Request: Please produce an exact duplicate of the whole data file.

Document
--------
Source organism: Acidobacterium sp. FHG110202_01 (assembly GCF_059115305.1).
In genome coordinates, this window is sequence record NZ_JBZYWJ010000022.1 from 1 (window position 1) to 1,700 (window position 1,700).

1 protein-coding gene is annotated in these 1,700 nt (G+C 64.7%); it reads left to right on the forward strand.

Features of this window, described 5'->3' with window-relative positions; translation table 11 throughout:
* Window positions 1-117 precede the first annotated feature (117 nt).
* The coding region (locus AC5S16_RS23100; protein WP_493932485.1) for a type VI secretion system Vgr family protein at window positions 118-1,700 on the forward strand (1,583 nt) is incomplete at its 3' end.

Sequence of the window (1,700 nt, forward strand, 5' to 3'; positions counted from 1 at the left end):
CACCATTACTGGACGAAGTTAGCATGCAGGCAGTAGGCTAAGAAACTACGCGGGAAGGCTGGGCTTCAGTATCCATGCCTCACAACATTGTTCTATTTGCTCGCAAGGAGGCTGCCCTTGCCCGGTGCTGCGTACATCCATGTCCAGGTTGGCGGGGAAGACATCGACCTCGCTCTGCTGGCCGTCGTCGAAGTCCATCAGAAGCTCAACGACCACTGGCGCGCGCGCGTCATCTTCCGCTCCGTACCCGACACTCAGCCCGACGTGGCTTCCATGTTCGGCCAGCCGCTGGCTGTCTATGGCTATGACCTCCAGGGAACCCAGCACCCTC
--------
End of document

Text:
Source organism: Acidobacterium sp. FHG110202_01 (assembly GCF_059115305.1).
In genome coordinates, this window is sequence record NZ_JBZYWJ010000022.1 from 1 (window position 1) to 1,700 (window position 1,700).

1 protein-coding gene is annotated in these 1,700 nt (G+C 64.7%); it reads left to right on the forward strand.

Features of this window, described 5'->3' with window-relative positions; translation table 11 throughout:
* Window positions 1-117 precede the first annotated feature (117 nt).
* The coding region (locus AC5S16_RS23100; protein WP_493932485.1) for a type VI secretion system Vgr family protein at window positions 118-1,700 on the forward strand (1,583 nt) is incomplete at its 3' end.

Sequence of the window (1,700 nt, forward strand, 5' to 3'; positions counted from 1 at the left end):
CACCATTACTGGACGAAGTTAGCATGCAGGCAGTAGGCTAAGAAACTACGCGGGAAGGCTGGGCTTCAGTATCCATGCCTCACAACATTGTTCTATTTGCTCGCAAGGAGGCTGCCCTTGCCCGGTGCTGCGTACATCCATGTCCAGGTTGGCGGGGAAGACATCGACCTCGCTCTGCTGGCCGTCGTCGAAGTCCATCAGAAGCTCAACGACCACTGGCGCGCGCGCGTCATCTTCCGCTCCGTACCCGACACTCAGCCCGACGTGGCTTCCATGTTCGGCCAGCCGCTGGCTGTCTATGGCTATGACCTCCAGGGAACCCAGCACCCTC